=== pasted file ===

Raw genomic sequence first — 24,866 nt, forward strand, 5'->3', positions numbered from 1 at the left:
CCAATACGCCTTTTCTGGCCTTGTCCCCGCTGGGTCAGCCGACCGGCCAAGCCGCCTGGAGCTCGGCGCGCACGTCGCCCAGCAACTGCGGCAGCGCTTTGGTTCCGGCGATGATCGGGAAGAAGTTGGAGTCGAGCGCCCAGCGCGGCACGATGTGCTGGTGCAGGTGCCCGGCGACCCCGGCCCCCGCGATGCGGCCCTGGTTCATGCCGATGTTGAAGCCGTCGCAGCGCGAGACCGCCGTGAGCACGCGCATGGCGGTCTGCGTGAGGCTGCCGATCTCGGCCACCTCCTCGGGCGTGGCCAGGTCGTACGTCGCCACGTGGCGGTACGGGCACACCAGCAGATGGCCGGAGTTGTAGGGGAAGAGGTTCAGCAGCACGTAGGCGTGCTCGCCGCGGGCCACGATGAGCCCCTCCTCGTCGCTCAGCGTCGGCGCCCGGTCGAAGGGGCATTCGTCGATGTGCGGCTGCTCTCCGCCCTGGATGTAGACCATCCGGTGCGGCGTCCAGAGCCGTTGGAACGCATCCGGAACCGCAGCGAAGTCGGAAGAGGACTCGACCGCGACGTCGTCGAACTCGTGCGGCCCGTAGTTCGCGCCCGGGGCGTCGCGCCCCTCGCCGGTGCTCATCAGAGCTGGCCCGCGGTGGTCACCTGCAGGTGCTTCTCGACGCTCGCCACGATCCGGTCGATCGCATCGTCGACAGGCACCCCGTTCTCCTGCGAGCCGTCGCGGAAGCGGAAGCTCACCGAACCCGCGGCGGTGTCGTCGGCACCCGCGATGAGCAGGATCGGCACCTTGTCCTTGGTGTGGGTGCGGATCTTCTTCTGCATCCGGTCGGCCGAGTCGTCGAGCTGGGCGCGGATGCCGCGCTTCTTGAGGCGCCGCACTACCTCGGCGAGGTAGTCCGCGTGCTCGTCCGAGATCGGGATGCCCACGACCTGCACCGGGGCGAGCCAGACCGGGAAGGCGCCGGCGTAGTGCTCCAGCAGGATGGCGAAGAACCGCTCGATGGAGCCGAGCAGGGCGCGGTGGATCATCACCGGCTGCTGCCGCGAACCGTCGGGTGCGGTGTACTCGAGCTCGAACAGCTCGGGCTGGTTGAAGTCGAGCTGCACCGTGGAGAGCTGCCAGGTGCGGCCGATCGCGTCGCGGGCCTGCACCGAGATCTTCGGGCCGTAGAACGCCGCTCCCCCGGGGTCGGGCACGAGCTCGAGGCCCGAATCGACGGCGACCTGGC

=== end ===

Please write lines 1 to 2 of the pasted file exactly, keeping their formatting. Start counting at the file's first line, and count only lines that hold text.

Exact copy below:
Raw genomic sequence first — 24,866 nt, forward strand, 5'->3', positions numbered from 1 at the left:
CCAATACGCCTTTTCTGGCCTTGTCCCCGCTGGGTCAGCCGACCGGCCAAGCCGCCTGGAGCTCGGCGCGCACGTCGCCCAGCAACTGCGGCAGCGCTTTGGTTCCGGCGATGATCGGGAAGAAGTTGGAGTCGAGCGCCCAGCGCGGCACGATGTGCTGGTGCAGGTGCCCGGCGACCCCGGCCCCCGCGATGCGGCCCTGGTTCATGCCGATGTTGAAGCCGTCGCAGCGCGAGACCGCCGTGAGCACGCGCATGGCGGTCTGCGTGAGGCTGCCGATCTCGGCCACCTCCTCGGGCGTGGCCAGGTCGTACGTCGCCACGTGGCGGTACGGGCACACCAGCAGATGGCCGGAGTTGTAGGGGAAGAGGTTCAGCAGCACGTAGGCGTGCTCGCCGCGGGCCACGATGAGCCCCTCCTCGTCGCTCAGCGTCGGCGCCCGGTCGAAGGGGCATTCGTCGATGTGCGGCTGCTCTCCGCCCTGGATGTAGACCATCCGGTGCGGCGTCCAGAGCCGTTGGAACGCATCCGGAACCGCAGCGAAGTCGGAAGAGGACTCGACCGCGACGTCGTCGAACTCGTGCGGCCCGTAGTTCGCGCCCGGGGCGTCGCGCCCCTCGCCGGTGCTCATCAGAGCTGGCCCGCGGTGGTCACCTGCAGGTGCTTCTCGACGCTCGCCACGATCCGGTCGATCGCATCGTCGACAGGCACCCCGTTCTCCTGCGAGCCGTCGCGGAAGCGGAAGCTCACCGAACCCGCGGCGGTGTCGTCGGCACCCGCGATGAGCAGGATCGGCACCTTGTCCTTGGTGTGGGTGCGGATCTTCTTCTGCATCCGGTCGGCCGAGTCGTCGAGCTGGGCGCGGATGCCGCGCTTCTTGAGGCGCCGCACTACCTCGGCGAGGTAGTCCGCGTGCTCGTCCGAGATCGGGATGCCCACGACCTGCACCGGGGCGAGCCAGACCGGGAAGGCGCCGGCGTAGTGCTCCAGCAGGATGGCGAAGAACCGCTCGATGGAGCCGAGCAGGGCGCGGTGGATCATCACCGGCTGCTGCCGCGAACCGTCGGGTGCGGTGTACTCGAGCTCGAACAGCTCGGGCTGGTTGAAGTCGAGCTGCACCGTGGAGAGCTGCCAGGTGCGGCCGATCGCGTCGCGGGCCTGCACCGAGATCTTCGGGCCGTAGAACGCCGCTCCCCCGGGGTCGGGCACGAGCTCGAGGCCCGAATCGACGGCGACCTGGC